Local event management agency D’Sunlit has partnered with the World Wide Fund for Nature (WWF) to run a campaign to raise funds for wildlife conservation projects.
D’Sunlit, which organises Brunei’s popular bi-annual consumer and trade fair, has distributed 1,600 ceramic elephant-shaped coin banks to 18 schools across the country, as part of the “Colour the Endangered” campaign.
Students are tasked with painting the figurines — given free reign to let loose with their creativity — which they will then return to D’Sunlit to be sold during the 20th Consumer Fair from January 24-28 at the International Convention Centre.
Ting Seng Ngie, project manager for the campaign, said she hoped that the campaign would give much-needed emphasis on the importance of wildlife preservation in Brunei.
D’Sunlit’s partnership with WWF came about after reaching out to the NGO to create a fresh new campaign.
“We didn’t want it to be just another campaign. We want people to be curious about endangered species and wildlife preservation,” said Seng Ngie.
Figurines will be sold for $6 each, with all proceeds going towards WWF conservation projects for endangered species.
An additional 400 unpainted elephant figurines will be available at the Consumer Fair for members of the public to purchase, if they want to try their hand at painting their own elephants.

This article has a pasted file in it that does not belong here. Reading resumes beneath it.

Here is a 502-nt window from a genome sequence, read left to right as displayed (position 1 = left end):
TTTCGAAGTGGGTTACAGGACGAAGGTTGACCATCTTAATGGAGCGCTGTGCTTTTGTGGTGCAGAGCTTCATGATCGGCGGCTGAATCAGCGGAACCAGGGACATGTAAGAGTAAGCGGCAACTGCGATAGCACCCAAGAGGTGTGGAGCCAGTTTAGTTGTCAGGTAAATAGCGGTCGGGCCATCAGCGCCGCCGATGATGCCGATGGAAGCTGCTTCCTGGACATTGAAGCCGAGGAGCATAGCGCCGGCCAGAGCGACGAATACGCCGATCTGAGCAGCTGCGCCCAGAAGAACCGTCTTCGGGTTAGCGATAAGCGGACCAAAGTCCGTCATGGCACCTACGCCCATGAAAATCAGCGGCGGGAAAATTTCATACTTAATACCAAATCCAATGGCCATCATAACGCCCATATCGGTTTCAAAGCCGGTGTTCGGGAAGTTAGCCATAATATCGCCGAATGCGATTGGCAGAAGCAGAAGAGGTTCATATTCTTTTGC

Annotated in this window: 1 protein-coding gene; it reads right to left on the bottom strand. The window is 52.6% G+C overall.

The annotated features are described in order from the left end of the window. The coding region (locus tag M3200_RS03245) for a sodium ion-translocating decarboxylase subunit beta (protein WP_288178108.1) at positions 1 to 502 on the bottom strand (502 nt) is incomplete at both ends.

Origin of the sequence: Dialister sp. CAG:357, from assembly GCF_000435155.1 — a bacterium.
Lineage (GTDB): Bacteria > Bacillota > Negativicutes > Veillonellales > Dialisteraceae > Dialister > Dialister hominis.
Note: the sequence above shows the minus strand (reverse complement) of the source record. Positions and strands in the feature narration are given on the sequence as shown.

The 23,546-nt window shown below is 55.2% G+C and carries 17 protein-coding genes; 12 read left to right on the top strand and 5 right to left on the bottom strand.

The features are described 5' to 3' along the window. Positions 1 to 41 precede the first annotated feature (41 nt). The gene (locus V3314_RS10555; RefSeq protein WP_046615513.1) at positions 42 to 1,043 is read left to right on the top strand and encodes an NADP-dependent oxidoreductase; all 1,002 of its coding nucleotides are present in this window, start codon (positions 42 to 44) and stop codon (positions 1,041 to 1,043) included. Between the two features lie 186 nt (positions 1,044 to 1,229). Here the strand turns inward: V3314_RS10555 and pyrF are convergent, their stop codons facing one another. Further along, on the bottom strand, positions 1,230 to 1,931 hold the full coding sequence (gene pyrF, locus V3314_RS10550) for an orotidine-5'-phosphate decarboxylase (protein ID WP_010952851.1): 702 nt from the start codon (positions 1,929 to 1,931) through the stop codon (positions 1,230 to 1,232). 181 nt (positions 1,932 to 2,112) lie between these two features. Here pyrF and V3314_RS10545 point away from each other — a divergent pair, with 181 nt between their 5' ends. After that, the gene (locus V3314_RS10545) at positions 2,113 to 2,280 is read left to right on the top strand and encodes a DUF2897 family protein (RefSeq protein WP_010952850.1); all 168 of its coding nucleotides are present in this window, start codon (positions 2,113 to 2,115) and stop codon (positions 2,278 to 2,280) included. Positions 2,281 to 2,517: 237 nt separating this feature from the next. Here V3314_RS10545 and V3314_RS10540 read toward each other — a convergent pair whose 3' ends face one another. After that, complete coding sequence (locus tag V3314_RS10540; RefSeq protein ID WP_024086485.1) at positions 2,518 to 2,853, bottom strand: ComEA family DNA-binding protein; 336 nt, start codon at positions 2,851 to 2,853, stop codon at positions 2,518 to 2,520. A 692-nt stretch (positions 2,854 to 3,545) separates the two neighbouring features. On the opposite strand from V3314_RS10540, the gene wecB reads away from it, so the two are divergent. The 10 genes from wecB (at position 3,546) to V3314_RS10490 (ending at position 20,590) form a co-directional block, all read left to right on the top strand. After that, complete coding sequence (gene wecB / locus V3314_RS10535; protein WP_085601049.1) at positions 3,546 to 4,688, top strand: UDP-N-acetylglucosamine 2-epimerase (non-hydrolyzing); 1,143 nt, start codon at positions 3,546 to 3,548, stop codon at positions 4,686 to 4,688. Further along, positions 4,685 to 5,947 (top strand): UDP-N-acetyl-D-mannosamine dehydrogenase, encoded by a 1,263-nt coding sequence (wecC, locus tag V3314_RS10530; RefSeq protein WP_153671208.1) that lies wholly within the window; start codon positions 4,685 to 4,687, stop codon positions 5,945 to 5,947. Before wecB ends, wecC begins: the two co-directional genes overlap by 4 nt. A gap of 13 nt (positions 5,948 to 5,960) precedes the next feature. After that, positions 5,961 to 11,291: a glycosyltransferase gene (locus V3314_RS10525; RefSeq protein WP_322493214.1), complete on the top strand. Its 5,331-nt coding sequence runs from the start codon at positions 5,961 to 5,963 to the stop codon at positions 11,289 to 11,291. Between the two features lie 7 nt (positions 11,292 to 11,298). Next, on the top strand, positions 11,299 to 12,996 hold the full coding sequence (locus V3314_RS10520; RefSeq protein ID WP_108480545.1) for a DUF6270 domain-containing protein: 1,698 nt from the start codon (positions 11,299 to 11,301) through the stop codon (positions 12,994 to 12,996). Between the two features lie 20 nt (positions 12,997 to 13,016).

The company’s drive to raise social awareness on wildlife conservation began back in October with the “Missing Chattel” campaign, which involved rotating five animal sculptures across Brunei over the course of 16 weeks.
Done with no publicity and promotion, every three weeks the five sculptures — comprising a Borneo elephant, clouded leopard, hornbill, slow loris and green turtle — were moved to new locations such as shopping malls and universities to arouse curiosity from passersby.
All the animals are among the 34 endangered species listed by the Brunei government’s Wildlife Department and protected by law.
Seng Nie said one of the most pressing wildlife conservation issues involves the Borneo elephant, whose survival is threatened due to habitat loss and use in tourist activities.
“This year, WWF is also focusing on Borneo elephants, so it kind of clicked [with our campaign],” she said.